The radiating region 40A preferably produces germicidal radiation within a selected band sufficient to kill microorganisms, such as airborne and surface bacteria, viruses, yeast and molds that are carried in the incoming air. The radiating region 40B preferably produces ozone generating radiation. In an embodiment of the air purifier 10 of FIG. 1 where the UV lamp 40 has greater than two radiating regions, each additional radiating region may produce either germicidal radiation within a selected band sufficient to kill microorganisms, such as airborne and surface bacteria, viruses, yeast and molds that are carried in the incoming air, or may produce ozone generating radiation, or may produce antimicrobial radiation that is effective to reduce the toxicity of volatile organic compounds.

Regardless of the number of radiating regions into which the UV lamp 40 is divided, the radiating regions function individually and in concert. For example, as is known, ozone serves as a deodorizer by removing odors from the air, and further functions as a redundant germicidal radiation generator by also producing radiant energy sufficient to destroy microorganisms. The germicidal radiation produced by radiating region 40A further limits the amount of ozone that escapes from the air purifier 10 by reacting with the ozone generated by the radiating region 40B to produce atomic oxygen and oxygen free radicals.

The production of free radicals is increased due to the optical isolator 41 that optically isolates each radiating region 40A, 40B from one another. FIG. 1A shows an enlarged view of the optical isolator 41. The optical isolator 41 should be made of a material through which the UV radiation produced by the UV lamp 40 cannot travel, but around which air may travel. Additionally, the optical isolator 41 should be shaped and positioned such that the radiation produced from each radiating region 40A, 40B is optically isolated from all other radiation regions of the radiation source. The optical isolation of each radiating region is beneficial because it allows each of the regions which prevents one wavelength from interfering with a different wavelength, thus allowing each wavelength to maximally affect the air being treated.

Generally the optical isolator 41 is a barrier or baffle made of aluminum; however, one of ordinary skill in the art will realize that the optical isolator may be made of different materials such as lead or steel, as long as the optical isolator is effective to optically isolate each radiating region from all other radiating regions while still being effective to allow air to circulate through the air purifier and be properly exposed to, and treated by, each radiating region of the radiation source 40.

Constructing the optical isolator 41 out of aluminum is also desirable due to the presence of aluminum acting to enhance the effects of the wavelengths of each of the radiating regions 40A, 40B of the UV lamp 40.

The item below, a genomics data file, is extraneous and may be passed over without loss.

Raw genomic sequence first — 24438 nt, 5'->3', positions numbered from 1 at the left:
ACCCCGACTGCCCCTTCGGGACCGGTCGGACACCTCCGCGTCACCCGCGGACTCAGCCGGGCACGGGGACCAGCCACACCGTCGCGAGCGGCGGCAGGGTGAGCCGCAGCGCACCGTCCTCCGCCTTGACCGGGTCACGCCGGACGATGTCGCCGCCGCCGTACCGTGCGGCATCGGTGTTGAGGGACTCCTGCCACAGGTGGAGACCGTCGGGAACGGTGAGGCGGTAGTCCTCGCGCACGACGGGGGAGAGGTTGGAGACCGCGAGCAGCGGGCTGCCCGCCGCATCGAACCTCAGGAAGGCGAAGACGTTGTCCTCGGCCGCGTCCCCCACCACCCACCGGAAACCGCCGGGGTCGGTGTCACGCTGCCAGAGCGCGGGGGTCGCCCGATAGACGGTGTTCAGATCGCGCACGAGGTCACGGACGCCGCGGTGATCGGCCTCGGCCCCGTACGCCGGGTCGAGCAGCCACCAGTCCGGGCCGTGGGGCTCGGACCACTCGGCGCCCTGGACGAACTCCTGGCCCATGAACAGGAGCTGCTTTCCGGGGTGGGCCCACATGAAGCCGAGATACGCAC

For example, if the optical isolator 41 is made of or coated with an element such as aluminum, then air that passes through the air purifier 10 and the optical isolator will react with the aluminum in the presence of the emitted UV radiations and undergo a photocatalytic reaction. Consequently, molecular oxygen that is present in the air will react with the aluminum to break down other constituents of the air and to create oxide ions and/or hydroxyl radicals that will convert carbon monoxide in the air to carbon dioxide, and increase the destruction and/or reduction of the levels of bacteria, virus, mold, mildew, fungus and volatile organic compounds in the air by, for example, oxidizing them and/or causing the formation of water vapor.

The optical isolator 41 may also be coated with other elements and/or compounds in order to more effectively and/or more efficiently reduce or destroy unwanted components of the air being treated by the air purifier 10. Among these elements or compounds are silver compounds or oxides, copper compounds or oxides, microcrystalline titanium or, preferably, titanium dioxide. These compounds may be applied to the air purification system via a coating either on, near or entirely separate from the optical isolator 41. The presence of these elements or compounds will assist any photocatalytic reactions taking place in the air purifier 10 as summarized in the teachings of U.S. Pat. No. 5,759,948 to Takaoka et al. and U.S. Pat. No. 5,835,840 to Goswami, both of which are expressly incorporated by reference herein.

The UV lamp 40 emits UV radiation having first and second and, optionally, third energy maxima. The term “first and second and, optionally third energy maxima” is intended to include the maximum radiation lamp output values, as defined by the total output radiation producing capabilities of the lamp, which occur within selected intervals or band of wavelengths. Preferably, the lamp 40 produces two or more maximum energy values within two or more maximum wavelength intervals.